The Reddit Blackout Is Breaking Reddit

When the user revolt ends—if it ever does—Reddit’s community won’t ever be the same.

Boone Ashworth
Wired
June 17,



PHOTOGRAPH: ILONA SAKHNO/ALAMY
--------------------------

IT’S PRETTY EASY to piss people off on Reddit. Less so to piss off seemingly everyone on the platform.

Still, Reddit’s management has succeeded in doing just that as it weathers protests over its decision to charge for access to its API. That ruling risks putting the company in a death spiral as users revolt, the most dedicated community caretakers quit, and the vibrant discussions move to other platforms.

The company’s changes to its data access policies effectively price out third-party developers who make mobile applications for browsing Reddit; two of the most popular options, Reddit Is Fun and Apollo, which together have over 41 million downloads, are both shutting down. After some initial backlash from users and disability advocates who said Reddit’s changes would adversely affect accessibility-focused apps aimed at people with dyslexia or vision impairments, Reddit said it would exempt those apps from the price hikes. Those apps also have far smaller user bases than Apollo or RIF.

Reddit’s plans—driven by an urge to make the company more profitable as it inches toward going public—sparked a protest across nearly 9,000 subreddits, where moderators of those communities switched their groups to private mode, preventing anyone from accessing them. Many of those subs remain inaccessible four days later, and their moderators say they plan to keep up the blackout indefinitely. (Disclosure: WIRED is a publication of Conde Nast, whose parent company, Advance Publications, has an ownership stake in Reddit.)

However unfazed Reddit execs appear to be, this subreddit seppuku sure does seem like a surefire way to sink the company. But does it really signal the death of Reddit?

“I can't see it as anything but that,” says Rory Mir, an associate director of community organizing at the Electronic Frontier Foundation. (Earlier this week, Mir wrote about what Reddit got wrong.) “Like with Twitter, it's not a big collapse when a social media website starts to die, but it is a slow attrition unless they change their course. The longer they stay in their position, the more loss of users and content they’re going to face.”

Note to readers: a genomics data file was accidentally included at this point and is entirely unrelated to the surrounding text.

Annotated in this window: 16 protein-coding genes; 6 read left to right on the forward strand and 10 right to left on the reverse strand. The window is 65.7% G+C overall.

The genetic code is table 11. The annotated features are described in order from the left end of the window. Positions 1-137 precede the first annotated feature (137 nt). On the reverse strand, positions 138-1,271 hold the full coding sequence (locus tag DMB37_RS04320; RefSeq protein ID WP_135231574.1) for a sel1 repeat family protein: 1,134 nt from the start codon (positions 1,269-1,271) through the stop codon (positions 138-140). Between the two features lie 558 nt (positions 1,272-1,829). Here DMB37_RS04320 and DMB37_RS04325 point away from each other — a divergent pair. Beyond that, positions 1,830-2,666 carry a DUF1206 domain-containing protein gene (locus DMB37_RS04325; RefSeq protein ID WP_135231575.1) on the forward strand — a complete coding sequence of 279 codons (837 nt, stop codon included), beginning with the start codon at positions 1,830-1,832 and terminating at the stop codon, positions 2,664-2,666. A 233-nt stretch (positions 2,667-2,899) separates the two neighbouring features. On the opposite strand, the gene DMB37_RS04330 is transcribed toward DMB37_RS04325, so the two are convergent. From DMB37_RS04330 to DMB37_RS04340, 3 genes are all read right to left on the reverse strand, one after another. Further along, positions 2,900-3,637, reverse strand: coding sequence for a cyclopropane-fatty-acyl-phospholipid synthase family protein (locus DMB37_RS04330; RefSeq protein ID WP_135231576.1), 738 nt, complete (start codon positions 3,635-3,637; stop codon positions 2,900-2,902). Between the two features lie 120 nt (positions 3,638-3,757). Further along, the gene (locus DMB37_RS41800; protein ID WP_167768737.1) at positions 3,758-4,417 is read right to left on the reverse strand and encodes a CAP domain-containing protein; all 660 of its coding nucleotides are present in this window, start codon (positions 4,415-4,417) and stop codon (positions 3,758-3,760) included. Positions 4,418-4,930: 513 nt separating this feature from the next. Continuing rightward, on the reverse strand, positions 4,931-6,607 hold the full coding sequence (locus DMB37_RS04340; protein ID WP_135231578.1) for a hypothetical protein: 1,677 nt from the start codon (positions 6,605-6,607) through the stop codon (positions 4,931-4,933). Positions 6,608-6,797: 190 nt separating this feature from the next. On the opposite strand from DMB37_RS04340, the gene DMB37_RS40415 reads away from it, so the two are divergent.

The unrest at Reddit is the latest in a string of social media upheavals that have seemingly pitted profit-hungry companies against their users. Platforms like Reddit, Twitter, or even Amazon that started operating at a loss in order to grow their user base eventually face pressures to further monetize their traffic. When a site sidelines the wants and needs of its users in the pursuit of profit, that leads to a downturn—and potential death of the platform—that author Cory Doctorow has termed “ enshittification.”

“Any plan that involves endless and continuous growth is bound to run into scale issues, which is where I think Reddit and Twitter are running into problems,” Mir says. “You can’t inflate the balloon forever. It will pop at some point.”

Amy Bruckman is a regents' professor and senior associate chair at Georgia Institute of Technology’s School of Interactive Computing. She has also contributed to WIRED and is a moderator of several subreddits, including the very popular r/science, which is restricted until Monday. Bruckman says this era of social media has been rife with sudden changes. “There was an extended period of years, maybe even a decade, where it felt like the way things are is the way they always will be,” she says. “And everything is suddenly shifted.”